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charge leveled against them is not correct and the same is liable to be set aside. In view of my above discussion, the finding of the learned Special Judge that the complainant has proved the guilt of A1 to A3 is not correct and it is liable to be set aside". 9. It is further seen that the Metropolitan Sessions Judge has decided as under: 39. "I decide the point that the finding against A1 to A5 by the lower court that the A1 to A5 have committed the offences u/s 135(1)(b)(i) and 135(1 .....

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d the A1 to A3 are claiming the foreign currency worth of 18, 795 US $ belongs to them and they sent the said currency to the SBI counter for payment of import duty. It is not the case of Al to A3 that the total 31325 US $ belongs to them. Hence, they are entitled for the foreign currency of 18,795 US $ and remaining foreign currency can be confiscated by the concerned officers as per the provisions of the Act and A1 to A3 are entitled to get back the gold on payment of import duty in foreign cu .....

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e Hon'ble High Court did not find any merit in the appeals filed by the department against the above order and dismissed the same. It is seen that the Hon'ble High Court has held as follows: 45. As regards A1 to A3, their defense was that they are owners of the gold and had purchased the foreign currency in question for payment of customs duty; alternatively, it is contended that even if they are not owners of gold, they had a right to declare the gold to the appropriate Officer under Se .....

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toms Act or under the provisions of the FERA. 46. I am not going into the question whether A1 to A3 are owners of the gold although the said point was argued before me. In my opinion, even the alternative plea raised by them has considerable force and is required to be accepted. 47. The trial Court at para-114 taken the view that A1 to A3 do not have any right to declare the gold in question under Section 77 of the Customs Act, 1962 since they were only carriers of the gold 48. Section 77 of the .....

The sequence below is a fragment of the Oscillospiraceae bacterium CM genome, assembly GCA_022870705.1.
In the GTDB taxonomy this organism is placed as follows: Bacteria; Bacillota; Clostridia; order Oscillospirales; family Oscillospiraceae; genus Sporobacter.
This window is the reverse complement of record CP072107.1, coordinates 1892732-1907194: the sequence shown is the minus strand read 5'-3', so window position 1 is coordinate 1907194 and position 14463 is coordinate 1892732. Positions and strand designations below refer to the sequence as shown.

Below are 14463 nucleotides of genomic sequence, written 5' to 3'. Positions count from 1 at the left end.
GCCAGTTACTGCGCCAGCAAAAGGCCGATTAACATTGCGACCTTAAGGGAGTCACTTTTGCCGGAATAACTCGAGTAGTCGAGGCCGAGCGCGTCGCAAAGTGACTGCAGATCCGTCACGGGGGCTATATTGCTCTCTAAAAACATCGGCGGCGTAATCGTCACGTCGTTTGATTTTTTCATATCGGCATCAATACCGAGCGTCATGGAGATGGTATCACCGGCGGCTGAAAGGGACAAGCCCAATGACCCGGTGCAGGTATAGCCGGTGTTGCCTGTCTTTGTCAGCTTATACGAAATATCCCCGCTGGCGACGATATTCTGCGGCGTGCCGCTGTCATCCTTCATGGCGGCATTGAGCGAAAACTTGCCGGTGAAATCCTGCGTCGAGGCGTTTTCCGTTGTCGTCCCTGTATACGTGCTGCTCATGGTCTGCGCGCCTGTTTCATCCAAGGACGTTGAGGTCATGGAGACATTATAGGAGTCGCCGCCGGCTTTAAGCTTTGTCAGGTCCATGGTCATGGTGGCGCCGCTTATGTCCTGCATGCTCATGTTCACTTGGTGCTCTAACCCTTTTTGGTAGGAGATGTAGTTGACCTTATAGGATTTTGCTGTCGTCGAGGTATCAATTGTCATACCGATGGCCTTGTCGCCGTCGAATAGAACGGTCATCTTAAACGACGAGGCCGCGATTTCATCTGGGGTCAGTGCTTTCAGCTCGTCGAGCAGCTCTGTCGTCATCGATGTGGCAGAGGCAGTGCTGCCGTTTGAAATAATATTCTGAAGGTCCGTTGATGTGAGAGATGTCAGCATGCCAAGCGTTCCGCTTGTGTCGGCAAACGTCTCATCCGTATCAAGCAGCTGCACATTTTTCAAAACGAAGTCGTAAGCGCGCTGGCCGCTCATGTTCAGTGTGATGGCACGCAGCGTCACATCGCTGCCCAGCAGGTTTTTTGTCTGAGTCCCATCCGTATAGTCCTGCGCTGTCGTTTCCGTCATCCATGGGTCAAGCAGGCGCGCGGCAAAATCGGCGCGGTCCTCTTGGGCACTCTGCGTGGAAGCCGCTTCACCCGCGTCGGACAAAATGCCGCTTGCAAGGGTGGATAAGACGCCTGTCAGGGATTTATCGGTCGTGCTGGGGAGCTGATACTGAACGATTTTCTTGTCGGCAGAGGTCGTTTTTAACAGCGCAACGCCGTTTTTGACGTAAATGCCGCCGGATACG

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m on his leaving India; and if for any reason, the passenger is not able to collect the article at the time is of his leaving India, the article may be returned to him through any other passenger authorized by him and leaving India or as cargo consigned in his name. 49. The finding of the trial Court in para-114 of its judgment that A1 to A3 cannot be allowed to declare the gold under Section 77 since they were only the carriers, in my opinion, cannot be accepted. 11. The Hon'ble high Court .....

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I am of the opinion that A1 to A3 cannot be held guilty of the charge under Section 77 or Section 135(1)(b)(i) of the Customs Act, 1962. 12. The learned AR appearing on behalf of department argued that department proceedings and criminal proceedings are separate and merely because there was acquittal in the latter, it would not entail in nullification of the former. 13. We have considered the facts, evidence and the submissions made before us carefully. 14. We are of the considered opinion that .....

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ed at a conclusion that the two noticees only are the owners of the gold carried by them in the result the two noticees 'have been found not guilty of the offences charged against them. This finding has been unreservedly upheld by the Hon'ble High Court. This being the case in our opinion, the entire raison d'être of the impugned order will necessarily crumble and becomes redundant. We find that this view finds resonance in a number of decisions as under: (i) In Saleh Baginwan .....

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d to clear the goods only on payment of duty with the foreign exchange he brought, which was actually sufficient to cover the duty. Hence, we do not find any merit in the impugned order. We set aside the same and allow the appeal with consequential relief, if any. (ii) In S. Duraippa Vs CC& Cus Chennai [2006 (202) ELT 365 (Tri- Chennai)] We have also examined the case law cited by Id. SDR. Some of the decisions (by High Courts) cited by Id. SDR (vide K.P. Abdul Majeed, V.J.A. Flynn, etc.) ar .....

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oceedings are independent, any resulting from adjudication cannot be the allowed to stand in the face of an order of acquittal passed by the criminal court on the same set of facts and evidence. When this ruling of the Apex Court is applied to the present case, we have no option but to set aside the penalties. None of the appellants has challenged the confiscation order. Their challenge is only against the penalties. Hence we set aside the penalties Imposed on the appellants by the Commissioner. .....